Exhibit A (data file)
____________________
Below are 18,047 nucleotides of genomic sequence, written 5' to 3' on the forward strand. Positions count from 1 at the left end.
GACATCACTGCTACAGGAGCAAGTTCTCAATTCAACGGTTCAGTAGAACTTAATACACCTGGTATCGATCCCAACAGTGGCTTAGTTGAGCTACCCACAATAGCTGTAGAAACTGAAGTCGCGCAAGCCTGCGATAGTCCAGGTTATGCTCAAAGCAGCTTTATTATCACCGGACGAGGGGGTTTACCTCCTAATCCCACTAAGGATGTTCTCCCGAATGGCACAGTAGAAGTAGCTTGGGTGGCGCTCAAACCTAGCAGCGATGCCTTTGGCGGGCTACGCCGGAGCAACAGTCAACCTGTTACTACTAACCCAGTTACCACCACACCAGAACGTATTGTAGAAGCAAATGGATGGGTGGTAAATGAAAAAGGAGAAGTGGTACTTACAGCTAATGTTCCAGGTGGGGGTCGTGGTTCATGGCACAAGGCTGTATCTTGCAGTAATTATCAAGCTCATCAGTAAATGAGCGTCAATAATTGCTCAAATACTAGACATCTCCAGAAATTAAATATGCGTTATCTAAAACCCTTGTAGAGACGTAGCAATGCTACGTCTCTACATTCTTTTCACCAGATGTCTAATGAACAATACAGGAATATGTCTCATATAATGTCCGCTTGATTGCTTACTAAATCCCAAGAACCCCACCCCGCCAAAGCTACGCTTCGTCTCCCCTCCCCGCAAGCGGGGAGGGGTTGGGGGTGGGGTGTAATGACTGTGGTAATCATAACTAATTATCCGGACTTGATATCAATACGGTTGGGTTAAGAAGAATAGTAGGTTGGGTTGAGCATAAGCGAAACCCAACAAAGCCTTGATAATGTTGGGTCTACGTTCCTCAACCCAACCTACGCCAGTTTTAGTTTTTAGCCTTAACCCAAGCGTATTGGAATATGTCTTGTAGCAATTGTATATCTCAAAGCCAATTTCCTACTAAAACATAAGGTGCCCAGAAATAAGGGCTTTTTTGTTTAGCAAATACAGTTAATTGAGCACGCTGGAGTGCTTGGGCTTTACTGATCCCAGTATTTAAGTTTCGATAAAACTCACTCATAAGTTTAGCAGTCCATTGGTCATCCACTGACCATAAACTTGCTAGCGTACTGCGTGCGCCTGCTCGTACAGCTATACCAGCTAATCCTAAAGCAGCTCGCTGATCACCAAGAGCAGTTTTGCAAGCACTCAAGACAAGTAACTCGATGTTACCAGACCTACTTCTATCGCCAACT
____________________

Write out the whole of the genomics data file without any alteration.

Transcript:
Below are 18,047 nucleotides of genomic sequence, written 5' to 3' on the forward strand. Positions count from 1 at the left end.
GACATCACTGCTACAGGAGCAAGTTCTCAATTCAACGGTTCAGTAGAACTTAATACACCTGGTATCGATCCCAACAGTGGCTTAGTTGAGCTACCCACAATAGCTGTAGAAACTGAAGTCGCGCAAGCCTGCGATAGTCCAGGTTATGCTCAAAGCAGCTTTATTATCACCGGACGAGGGGGTTTACCTCCTAATCCCACTAAGGATGTTCTCCCGAATGGCACAGTAGAAGTAGCTTGGGTGGCGCTCAAACCTAGCAGCGATGCCTTTGGCGGGCTACGCCGGAGCAACAGTCAACCTGTTACTACTAACCCAGTTACCACCACACCAGAACGTATTGTAGAAGCAAATGGATGGGTGGTAAATGAAAAAGGAGAAGTGGTACTTACAGCTAATGTTCCAGGTGGGGGTCGTGGTTCATGGCACAAGGCTGTATCTTGCAGTAATTATCAAGCTCATCAGTAAATGAGCGTCAATAATTGCTCAAATACTAGACATCTCCAGAAATTAAATATGCGTTATCTAAAACCCTTGTAGAGACGTAGCAATGCTACGTCTCTACATTCTTTTCACCAGATGTCTAATGAACAATACAGGAATATGTCTCATATAATGTCCGCTTGATTGCTTACTAAATCCCAAGAACCCCACCCCGCCAAAGCTACGCTTCGTCTCCCCTCCCCGCAAGCGGGGAGGGGTTGGGGGTGGGGTGTAATGACTGTGGTAATCATAACTAATTATCCGGACTTGATATCAATACGGTTGGGTTAAGAAGAATAGTAGGTTGGGTTGAGCATAAGCGAAACCCAACAAAGCCTTGATAATGTTGGGTCTACGTTCCTCAACCCAACCTACGCCAGTTTTAGTTTTTAGCCTTAACCCAAGCGTATTGGAATATGTCTTGTAGCAATTGTATATCTCAAAGCCAATTTCCTACTAAAACATAAGGTGCCCAGAAATAAGGGCTTTTTTGTTTAGCAAATACAGTTAATTGAGCACGCTGGAGTGCTTGGGCTTTACTGATCCCAGTATTTAAGTTTCGATAAAACTCACTCATAAGTTTAGCAGTCCATTGGTCATCCACTGACCATAAACTTGCTAGCGTACTGCGTGCGCCTGCTCGTACAGCTATACCAGCTAATCCTAAAGCAGCTCGCTGATCACCAAGAGCAGTTTTGCAAGCACTCAAGACAAGTAACTCGATGTTACCAGACCTACTTCTATCGCCAACT